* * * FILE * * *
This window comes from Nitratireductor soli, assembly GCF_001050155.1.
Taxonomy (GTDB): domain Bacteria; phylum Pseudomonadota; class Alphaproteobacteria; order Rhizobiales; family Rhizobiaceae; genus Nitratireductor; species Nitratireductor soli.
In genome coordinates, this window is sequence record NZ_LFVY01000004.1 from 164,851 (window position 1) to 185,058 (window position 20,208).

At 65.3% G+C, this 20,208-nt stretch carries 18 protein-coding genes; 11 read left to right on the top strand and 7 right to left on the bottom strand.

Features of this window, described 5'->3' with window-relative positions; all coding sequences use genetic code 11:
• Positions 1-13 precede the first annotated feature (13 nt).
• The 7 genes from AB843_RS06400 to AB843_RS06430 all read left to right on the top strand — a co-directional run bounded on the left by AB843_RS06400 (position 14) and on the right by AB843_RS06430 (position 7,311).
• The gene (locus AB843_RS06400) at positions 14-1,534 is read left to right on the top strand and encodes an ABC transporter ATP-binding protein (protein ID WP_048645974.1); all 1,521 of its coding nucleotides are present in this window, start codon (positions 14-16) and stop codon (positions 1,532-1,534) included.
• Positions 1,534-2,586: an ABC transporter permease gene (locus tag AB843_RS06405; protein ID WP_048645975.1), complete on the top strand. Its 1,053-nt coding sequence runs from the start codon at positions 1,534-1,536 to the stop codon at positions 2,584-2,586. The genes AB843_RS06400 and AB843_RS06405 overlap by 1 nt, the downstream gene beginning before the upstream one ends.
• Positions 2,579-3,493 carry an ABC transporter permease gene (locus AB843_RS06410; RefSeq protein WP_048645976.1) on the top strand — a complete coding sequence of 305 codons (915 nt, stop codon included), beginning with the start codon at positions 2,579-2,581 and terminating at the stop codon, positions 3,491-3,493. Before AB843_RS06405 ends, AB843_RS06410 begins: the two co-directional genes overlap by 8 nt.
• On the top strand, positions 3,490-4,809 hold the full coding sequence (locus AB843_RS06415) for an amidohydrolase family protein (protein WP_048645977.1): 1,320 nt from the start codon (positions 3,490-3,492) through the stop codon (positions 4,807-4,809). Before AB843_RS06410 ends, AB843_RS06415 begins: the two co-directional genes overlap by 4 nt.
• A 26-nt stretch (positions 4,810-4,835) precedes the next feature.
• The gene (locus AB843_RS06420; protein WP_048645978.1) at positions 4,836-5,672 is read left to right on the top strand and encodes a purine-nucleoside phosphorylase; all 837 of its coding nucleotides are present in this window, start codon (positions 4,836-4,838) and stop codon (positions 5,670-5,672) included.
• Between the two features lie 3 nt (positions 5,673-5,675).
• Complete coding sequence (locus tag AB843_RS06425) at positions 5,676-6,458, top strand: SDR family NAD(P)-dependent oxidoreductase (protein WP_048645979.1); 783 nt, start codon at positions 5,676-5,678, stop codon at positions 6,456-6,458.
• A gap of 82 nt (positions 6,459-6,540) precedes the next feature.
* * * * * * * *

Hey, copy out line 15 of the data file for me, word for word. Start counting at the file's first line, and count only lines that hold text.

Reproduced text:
• Complete coding sequence (locus tag AB843_RS06425) at positions 5,676-6,458, top strand: SDR family NAD(P)-dependent oxidoreductase (protein WP_048645979.1); 783 nt, start codon at positions 5,676-5,678, stop codon at positions 6,456-6,458.